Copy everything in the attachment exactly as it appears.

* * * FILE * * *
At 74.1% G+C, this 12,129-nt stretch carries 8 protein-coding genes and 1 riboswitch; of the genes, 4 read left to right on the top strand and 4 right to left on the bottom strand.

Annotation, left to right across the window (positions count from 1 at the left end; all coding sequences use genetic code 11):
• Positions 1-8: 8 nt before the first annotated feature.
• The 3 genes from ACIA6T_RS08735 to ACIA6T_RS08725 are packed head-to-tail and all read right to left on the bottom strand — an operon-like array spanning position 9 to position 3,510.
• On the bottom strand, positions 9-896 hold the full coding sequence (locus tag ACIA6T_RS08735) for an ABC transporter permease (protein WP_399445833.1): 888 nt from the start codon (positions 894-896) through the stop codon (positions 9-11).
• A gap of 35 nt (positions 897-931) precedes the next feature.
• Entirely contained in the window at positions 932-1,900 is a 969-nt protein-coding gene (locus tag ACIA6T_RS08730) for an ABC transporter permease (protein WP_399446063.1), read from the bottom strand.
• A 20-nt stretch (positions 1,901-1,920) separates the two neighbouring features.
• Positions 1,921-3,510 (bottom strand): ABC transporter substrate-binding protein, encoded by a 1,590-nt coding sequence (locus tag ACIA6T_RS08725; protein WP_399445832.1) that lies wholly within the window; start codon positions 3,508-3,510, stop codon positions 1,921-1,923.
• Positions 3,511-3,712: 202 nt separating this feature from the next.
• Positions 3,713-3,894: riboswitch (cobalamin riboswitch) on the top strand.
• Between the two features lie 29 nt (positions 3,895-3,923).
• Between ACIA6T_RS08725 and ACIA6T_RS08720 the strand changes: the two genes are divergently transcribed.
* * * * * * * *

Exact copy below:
At 74.1% G+C, this 12,129-nt stretch carries 8 protein-coding genes and 1 riboswitch; of the genes, 4 read left to right on the top strand and 4 right to left on the bottom strand.

Annotation, left to right across the window (positions count from 1 at the left end; all coding sequences use genetic code 11):
• Positions 1-8: 8 nt before the first annotated feature.
• The 3 genes from ACIA6T_RS08735 to ACIA6T_RS08725 are packed head-to-tail and all read right to left on the bottom strand — an operon-like array spanning position 9 to position 3,510.
• On the bottom strand, positions 9-896 hold the full coding sequence (locus tag ACIA6T_RS08735) for an ABC transporter permease (protein WP_399445833.1): 888 nt from the start codon (positions 894-896) through the stop codon (positions 9-11).
• A gap of 35 nt (positions 897-931) precedes the next feature.
• Entirely contained in the window at positions 932-1,900 is a 969-nt protein-coding gene (locus tag ACIA6T_RS08730) for an ABC transporter permease (protein WP_399446063.1), read from the bottom strand.
• A 20-nt stretch (positions 1,901-1,920) separates the two neighbouring features.
• Positions 1,921-3,510 (bottom strand): ABC transporter substrate-binding protein, encoded by a 1,590-nt coding sequence (locus tag ACIA6T_RS08725; protein WP_399445832.1) that lies wholly within the window; start codon positions 3,508-3,510, stop codon positions 1,921-1,923.
• Positions 3,511-3,712: 202 nt separating this feature from the next.
• Positions 3,713-3,894: riboswitch (cobalamin riboswitch) on the top strand.
• Between the two features lie 29 nt (positions 3,895-3,923).
• Between ACIA6T_RS08725 and ACIA6T_RS08720 the strand changes: the two genes are divergently transcribed.